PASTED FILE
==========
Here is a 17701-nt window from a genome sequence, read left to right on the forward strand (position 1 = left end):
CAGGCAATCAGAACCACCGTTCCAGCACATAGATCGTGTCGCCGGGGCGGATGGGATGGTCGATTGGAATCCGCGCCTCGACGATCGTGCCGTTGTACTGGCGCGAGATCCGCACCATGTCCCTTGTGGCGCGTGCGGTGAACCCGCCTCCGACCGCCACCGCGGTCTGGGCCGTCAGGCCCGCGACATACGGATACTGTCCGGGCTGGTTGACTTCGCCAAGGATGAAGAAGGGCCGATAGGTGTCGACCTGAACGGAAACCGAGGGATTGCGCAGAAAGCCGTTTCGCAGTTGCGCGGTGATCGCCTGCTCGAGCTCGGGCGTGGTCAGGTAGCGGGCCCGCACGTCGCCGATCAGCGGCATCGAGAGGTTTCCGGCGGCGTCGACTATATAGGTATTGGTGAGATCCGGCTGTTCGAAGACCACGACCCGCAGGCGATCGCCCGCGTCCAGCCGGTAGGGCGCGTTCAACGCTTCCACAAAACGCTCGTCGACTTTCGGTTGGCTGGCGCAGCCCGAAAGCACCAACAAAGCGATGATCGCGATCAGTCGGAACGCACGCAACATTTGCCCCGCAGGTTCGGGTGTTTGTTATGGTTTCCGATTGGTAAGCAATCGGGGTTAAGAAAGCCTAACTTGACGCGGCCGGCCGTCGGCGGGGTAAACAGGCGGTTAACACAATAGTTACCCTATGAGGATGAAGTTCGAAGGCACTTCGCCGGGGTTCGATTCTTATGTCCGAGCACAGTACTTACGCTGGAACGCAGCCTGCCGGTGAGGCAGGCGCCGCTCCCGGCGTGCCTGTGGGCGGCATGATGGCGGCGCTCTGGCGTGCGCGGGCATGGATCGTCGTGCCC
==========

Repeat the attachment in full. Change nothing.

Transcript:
Here is a 17701-nt window from a genome sequence, read left to right on the forward strand (position 1 = left end):
CAGGCAATCAGAACCACCGTTCCAGCACATAGATCGTGTCGCCGGGGCGGATGGGATGGTCGATTGGAATCCGCGCCTCGACGATCGTGCCGTTGTACTGGCGCGAGATCCGCACCATGTCCCTTGTGGCGCGTGCGGTGAACCCGCCTCCGACCGCCACCGCGGTCTGGGCCGTCAGGCCCGCGACATACGGATACTGTCCGGGCTGGTTGACTTCGCCAAGGATGAAGAAGGGCCGATAGGTGTCGACCTGAACGGAAACCGAGGGATTGCGCAGAAAGCCGTTTCGCAGTTGCGCGGTGATCGCCTGCTCGAGCTCGGGCGTGGTCAGGTAGCGGGCCCGCACGTCGCCGATCAGCGGCATCGAGAGGTTTCCGGCGGCGTCGACTATATAGGTATTGGTGAGATCCGGCTGTTCGAAGACCACGACCCGCAGGCGATCGCCCGCGTCCAGCCGGTAGGGCGCGTTCAACGCTTCCACAAAACGCTCGTCGACTTTCGGTTGGCTGGCGCAGCCCGAAAGCACCAACAAAGCGATGATCGCGATCAGTCGGAACGCACGCAACATTTGCCCCGCAGGTTCGGGTGTTTGTTATGGTTTCCGATTGGTAAGCAATCGGGGTTAAGAAAGCCTAACTTGACGCGGCCGGCCGTCGGCGGGGTAAACAGGCGGTTAACACAATAGTTACCCTATGAGGATGAAGTTCGAAGGCACTTCGCCGGGGTTCGATTCTTATGTCCGAGCACAGTACTTACGCTGGAACGCAGCCTGCCGGTGAGGCAGGCGCCGCTCCCGGCGTGCCTGTGGGCGGCATGATGGCGGCGCTCTGGCGTGCGCGGGCATGGATCGTCGTGCCC